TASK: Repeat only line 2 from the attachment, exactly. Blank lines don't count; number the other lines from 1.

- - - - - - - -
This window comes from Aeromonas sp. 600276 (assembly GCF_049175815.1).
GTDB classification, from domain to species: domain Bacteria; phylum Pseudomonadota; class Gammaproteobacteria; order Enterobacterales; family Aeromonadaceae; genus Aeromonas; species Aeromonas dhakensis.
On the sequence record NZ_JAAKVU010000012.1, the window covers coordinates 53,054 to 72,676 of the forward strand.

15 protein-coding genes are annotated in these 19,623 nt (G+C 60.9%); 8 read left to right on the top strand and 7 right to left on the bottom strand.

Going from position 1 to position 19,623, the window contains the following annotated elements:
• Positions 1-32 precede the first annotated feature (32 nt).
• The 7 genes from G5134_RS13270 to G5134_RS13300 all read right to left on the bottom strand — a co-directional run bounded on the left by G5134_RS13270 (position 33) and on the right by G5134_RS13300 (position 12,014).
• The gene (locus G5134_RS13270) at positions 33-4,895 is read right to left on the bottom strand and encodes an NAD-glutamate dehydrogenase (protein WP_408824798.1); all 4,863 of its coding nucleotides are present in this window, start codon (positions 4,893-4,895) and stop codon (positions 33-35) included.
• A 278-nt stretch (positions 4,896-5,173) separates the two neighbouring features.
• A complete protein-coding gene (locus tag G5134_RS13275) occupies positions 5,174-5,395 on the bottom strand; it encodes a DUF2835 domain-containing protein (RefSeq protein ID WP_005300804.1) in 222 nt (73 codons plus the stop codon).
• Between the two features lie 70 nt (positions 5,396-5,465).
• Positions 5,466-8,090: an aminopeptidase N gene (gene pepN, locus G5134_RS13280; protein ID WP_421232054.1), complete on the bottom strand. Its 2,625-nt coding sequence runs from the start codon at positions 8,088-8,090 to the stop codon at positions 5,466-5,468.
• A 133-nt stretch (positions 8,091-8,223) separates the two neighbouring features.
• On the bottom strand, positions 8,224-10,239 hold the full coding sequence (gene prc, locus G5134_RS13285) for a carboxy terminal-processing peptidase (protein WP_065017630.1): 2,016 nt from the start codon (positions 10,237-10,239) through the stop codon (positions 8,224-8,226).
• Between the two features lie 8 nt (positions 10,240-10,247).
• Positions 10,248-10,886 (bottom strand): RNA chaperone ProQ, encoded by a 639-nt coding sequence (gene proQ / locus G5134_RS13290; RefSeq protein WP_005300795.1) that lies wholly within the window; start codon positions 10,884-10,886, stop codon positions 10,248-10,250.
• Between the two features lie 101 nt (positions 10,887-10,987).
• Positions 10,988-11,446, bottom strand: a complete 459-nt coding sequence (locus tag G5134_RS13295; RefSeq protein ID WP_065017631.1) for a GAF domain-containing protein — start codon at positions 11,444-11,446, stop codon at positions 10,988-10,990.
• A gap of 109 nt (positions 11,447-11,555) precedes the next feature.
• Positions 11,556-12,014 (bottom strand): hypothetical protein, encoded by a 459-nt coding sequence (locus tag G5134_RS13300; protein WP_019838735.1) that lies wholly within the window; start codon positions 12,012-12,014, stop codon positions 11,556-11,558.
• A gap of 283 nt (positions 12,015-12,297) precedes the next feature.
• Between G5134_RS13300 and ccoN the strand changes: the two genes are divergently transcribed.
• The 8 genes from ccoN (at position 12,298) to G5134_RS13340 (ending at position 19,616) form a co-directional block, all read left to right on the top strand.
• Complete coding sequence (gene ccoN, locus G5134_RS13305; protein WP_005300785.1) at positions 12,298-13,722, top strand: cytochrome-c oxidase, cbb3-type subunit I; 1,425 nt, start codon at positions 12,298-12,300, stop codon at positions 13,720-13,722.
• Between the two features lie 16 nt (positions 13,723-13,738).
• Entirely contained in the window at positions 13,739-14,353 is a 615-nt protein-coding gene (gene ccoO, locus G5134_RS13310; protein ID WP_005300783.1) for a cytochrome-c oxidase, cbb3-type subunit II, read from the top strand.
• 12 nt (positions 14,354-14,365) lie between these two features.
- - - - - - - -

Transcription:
GTDB classification, from domain to species: domain Bacteria; phylum Pseudomonadota; class Gammaproteobacteria; order Enterobacterales; family Aeromonadaceae; genus Aeromonas; species Aeromonas dhakensis.